Then other people are better at the other things. So do you find that people do more repetitive things? Or do you assign your group by clients, like you're going to handle this client and then you're going to have so many clients? Or do they make sure that filings get done?
Alex Oxford: There's a lot there, right? We have the new client onboarding team. They are doing the Nexus review, massaging the data out, doing the initial advisory, coming up with that sales tax action plan for where we're going to do permits, start dates. They're dealing with the tax settings. Then we have a separate team that's working on the sales tax permit, registrations and everything involved with that. And then we have our sales tax accountants, which are dealing with the account after all the initial setup on a monthly basis. And then we track our capacity for that team. It's changed over the years, so it used to be that we looked at it based on the amount of revenue. So, each sales tax accountant has to have x thousands of dollars a month in terms of client revenue. We realized that wasn't a good system, so then we changed it to a number of clients and then we realized that wasn't a good system because one client can be really complicated and not a lot of money, or it could be a lot of money and a lot more simple.
And so, then we really narrowed in on it being based on the number of data channels because the number of data sources makes the ongoing complicated. But you know, Judy, there's a whole project, it's been in the works for all year. We're rolling it out this year. We have new software we've been developing that's going to completely streamline and automate the data preparation and manipulation. On average our sales tax accountants have 13 clients each. We're going to be increasing that to about 17 clients by the end of the year and just pushing the envelope further.
Judy Vorndran: It's not going to kill 'em, it's just going to make them more efficient.
Alex Oxford: That's good. Exactly. I mean, we're going to be growing in terms of clientele in 2023 by about 40%. And we're only hiring one sales tax accountant. And just keep in mind that Tax Valet is what 41, 42 people right now. It's pretty great. That's awesome. But, you know, we're always keeping track of the capacity. We look at qualitative and quantitative capacity each quarter, every single team. We've got a similar sort of survey, basically asking them, how overwhelmed and stressed out they are? If they had one more client, would they be able to keep up with their client work? Would they be able to keep up with their special projects? Would they be able to keep up with their continuing education? Then that creates an index. And then we have our quantitative measures, which is, here's our formulas and math saying what the capacity should be. Then, if the formulas and the math that we've done don't match up with the qualitative surveys, then we know that our math is wrong and we need to rework that. And we've been reworking and refining this over and over. But you know, it's these formulas that we use that we predict out over the next three years.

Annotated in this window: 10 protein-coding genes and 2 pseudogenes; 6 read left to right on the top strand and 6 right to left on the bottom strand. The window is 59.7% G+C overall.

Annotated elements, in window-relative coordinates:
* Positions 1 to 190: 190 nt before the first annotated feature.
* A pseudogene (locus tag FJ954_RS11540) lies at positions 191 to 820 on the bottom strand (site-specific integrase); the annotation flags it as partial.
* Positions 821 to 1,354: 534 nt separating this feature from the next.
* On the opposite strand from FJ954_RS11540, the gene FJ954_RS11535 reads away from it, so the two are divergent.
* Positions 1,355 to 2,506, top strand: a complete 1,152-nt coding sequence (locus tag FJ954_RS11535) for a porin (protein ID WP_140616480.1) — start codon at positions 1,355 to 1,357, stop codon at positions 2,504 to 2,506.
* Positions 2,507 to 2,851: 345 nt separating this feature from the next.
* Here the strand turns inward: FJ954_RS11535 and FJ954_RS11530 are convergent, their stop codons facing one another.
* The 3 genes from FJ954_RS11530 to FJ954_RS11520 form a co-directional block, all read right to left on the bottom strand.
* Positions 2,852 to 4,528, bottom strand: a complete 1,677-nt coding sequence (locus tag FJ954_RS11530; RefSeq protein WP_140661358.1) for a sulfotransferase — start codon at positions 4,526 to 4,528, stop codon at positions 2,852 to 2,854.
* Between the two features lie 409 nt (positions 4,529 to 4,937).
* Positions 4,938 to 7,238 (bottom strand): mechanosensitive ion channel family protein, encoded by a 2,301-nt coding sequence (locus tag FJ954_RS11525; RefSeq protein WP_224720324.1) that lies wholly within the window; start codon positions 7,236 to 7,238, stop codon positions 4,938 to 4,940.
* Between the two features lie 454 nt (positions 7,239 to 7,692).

And we say, here's how many sales tax accountants do we need to hire? Here's how many new client onboarding managers or permit specialists that we need to hire in which month to be aligned with our sales and growth forecasting? And that gets pushed into our financial forecasting.
We do profit and loss and balance sheet forecasting, I think four or five years into the future on a monthly basis. And it all just happens automatically. And so this has just been one of the key ingredients to our success is. Really understanding all of the different cogs and how they're all related to each other in this really complicated sales tax system.
Judy Vorndran: There was a time, and I don't know if that's the case so much for you now, but you were like, we're not taking new clients. And it was on your website, right? You had that at the beginning. I want to send you something Alex, and you're like, Nope. So if you lose something, absolutely are moving, you can't wait a year. I will say some of my clients that don't start take a year to decide to start, like they've done nothing.